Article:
Part of my research deals with the controls on sedimentation, and how stratigraphic packages of rock can be used to reconstruct patterns of erosion, sediment transport, and deposition. This area of sedimentological research has been going on for quite some time, of course, with lots of different workers producing lots of data (and interpretations) that seem to point in many different directions. One of the frameworks employed has been the interpretation of repeatable packages of sedimentary rocks (i.e., stratigraphic cycles) as having been caused by Milankovitch cycles in the climate. Wikipedia has a pretty good summary of Milankovitch cycles at: http://en.wikipedia.org/wiki/Milankovitch_cycles.
Milankovitch cycles attempt to explain how variations in the orientation and orbital pattern of the Earth result in changes in the amount of incoming solar radiation (insolation). The original work (Milankovitch, 1941; translated in 1969) uses this theoretical framework to explain the cyclicity observed in glacial-interglacial periods (the Ice Ages). That’s all well and good, and I think it holds up pretty well when used to explain the past few hundred thousand years of ice dynamics, since the mechanism (insolation changes) can be reasonably hypothesized to strongly effect ice volumes. What I’ve always had a problem with seems to be the desire to extend the Milankovitch cycle into the stratigraphic record where we KNOW that there were no large scale ice sheets (The Eocene, or the Cretaceous, for example).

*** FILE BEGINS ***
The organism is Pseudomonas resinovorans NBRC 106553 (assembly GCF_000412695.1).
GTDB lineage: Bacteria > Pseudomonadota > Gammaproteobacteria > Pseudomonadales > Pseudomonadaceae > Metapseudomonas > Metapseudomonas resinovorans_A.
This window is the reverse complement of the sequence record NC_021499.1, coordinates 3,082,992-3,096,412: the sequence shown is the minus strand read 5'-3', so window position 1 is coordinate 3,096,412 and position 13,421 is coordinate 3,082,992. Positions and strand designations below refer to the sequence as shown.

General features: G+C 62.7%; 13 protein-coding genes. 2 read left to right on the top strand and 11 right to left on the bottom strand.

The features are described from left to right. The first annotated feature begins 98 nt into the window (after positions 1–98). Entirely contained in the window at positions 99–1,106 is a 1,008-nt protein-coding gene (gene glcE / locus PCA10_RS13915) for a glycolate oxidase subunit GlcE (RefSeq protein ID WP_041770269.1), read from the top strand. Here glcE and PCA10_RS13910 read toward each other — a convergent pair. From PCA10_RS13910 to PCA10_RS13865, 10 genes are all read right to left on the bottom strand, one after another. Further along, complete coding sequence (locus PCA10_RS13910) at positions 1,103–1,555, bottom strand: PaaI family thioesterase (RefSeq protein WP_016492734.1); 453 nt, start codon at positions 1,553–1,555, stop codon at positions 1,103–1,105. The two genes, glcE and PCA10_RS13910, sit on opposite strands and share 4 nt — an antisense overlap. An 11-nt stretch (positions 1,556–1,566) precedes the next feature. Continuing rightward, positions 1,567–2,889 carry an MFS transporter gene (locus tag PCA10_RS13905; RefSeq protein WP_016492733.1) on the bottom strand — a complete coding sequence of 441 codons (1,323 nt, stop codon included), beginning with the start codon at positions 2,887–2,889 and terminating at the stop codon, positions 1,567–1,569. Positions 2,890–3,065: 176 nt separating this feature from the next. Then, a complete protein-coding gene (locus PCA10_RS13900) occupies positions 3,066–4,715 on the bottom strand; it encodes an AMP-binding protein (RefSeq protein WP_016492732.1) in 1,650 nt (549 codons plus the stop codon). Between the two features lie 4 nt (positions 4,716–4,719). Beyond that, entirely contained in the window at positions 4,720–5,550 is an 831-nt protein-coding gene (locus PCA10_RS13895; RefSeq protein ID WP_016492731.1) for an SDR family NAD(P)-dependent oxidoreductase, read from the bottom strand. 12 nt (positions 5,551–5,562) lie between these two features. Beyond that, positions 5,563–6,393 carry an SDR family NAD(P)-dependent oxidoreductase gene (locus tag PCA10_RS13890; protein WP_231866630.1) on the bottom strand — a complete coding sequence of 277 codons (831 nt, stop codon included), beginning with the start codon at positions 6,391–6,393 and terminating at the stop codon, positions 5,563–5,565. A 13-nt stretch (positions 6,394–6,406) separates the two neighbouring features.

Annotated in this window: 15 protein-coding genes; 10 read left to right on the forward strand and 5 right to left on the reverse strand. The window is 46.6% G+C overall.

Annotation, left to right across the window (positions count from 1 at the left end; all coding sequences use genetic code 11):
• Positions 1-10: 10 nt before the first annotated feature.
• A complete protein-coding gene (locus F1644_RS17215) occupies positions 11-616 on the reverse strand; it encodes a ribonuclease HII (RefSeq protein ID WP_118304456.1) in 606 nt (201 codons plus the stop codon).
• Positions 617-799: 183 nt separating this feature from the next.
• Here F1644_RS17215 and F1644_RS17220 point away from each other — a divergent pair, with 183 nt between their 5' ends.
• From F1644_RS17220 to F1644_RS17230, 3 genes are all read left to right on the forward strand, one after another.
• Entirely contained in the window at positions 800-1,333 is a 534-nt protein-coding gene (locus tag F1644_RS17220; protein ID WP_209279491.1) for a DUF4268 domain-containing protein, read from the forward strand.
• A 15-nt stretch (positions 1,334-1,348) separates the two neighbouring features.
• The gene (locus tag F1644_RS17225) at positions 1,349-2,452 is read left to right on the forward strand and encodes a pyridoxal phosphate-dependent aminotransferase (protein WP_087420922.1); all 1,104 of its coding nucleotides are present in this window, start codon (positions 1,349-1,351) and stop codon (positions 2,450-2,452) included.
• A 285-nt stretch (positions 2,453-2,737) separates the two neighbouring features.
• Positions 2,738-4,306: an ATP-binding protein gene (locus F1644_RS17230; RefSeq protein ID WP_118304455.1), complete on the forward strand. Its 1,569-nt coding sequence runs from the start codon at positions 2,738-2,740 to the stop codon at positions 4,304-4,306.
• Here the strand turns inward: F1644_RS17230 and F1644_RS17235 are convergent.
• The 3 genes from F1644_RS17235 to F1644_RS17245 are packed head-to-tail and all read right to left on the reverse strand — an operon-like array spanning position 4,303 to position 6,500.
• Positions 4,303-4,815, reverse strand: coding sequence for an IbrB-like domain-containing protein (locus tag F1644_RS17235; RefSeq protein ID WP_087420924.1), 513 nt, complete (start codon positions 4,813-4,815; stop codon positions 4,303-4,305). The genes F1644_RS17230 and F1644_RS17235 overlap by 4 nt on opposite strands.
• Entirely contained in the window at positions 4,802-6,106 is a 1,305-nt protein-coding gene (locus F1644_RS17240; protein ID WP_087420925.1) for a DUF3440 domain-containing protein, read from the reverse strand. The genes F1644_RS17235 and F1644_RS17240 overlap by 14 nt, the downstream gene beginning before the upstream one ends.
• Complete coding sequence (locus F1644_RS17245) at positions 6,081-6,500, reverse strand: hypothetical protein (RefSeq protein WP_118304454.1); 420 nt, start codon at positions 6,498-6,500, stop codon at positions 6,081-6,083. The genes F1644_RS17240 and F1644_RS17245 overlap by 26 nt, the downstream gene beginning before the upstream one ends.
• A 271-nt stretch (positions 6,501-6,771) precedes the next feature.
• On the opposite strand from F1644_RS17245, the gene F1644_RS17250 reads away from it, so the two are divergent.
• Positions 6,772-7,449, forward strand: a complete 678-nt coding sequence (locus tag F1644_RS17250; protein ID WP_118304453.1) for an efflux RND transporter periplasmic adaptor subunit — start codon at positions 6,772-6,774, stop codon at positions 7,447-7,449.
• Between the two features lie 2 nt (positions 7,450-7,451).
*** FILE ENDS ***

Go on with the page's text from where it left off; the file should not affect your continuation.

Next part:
Finally, what are the actual impacts in a SEDIMENTOLOGICAL sense that these Milankovitch cycles would be expected to have? How would they modulate erosion or transport, and what would their impact be on the rock record? So far, I haven’t found a Milankovitch-supporter who can adequately provide me with an answer.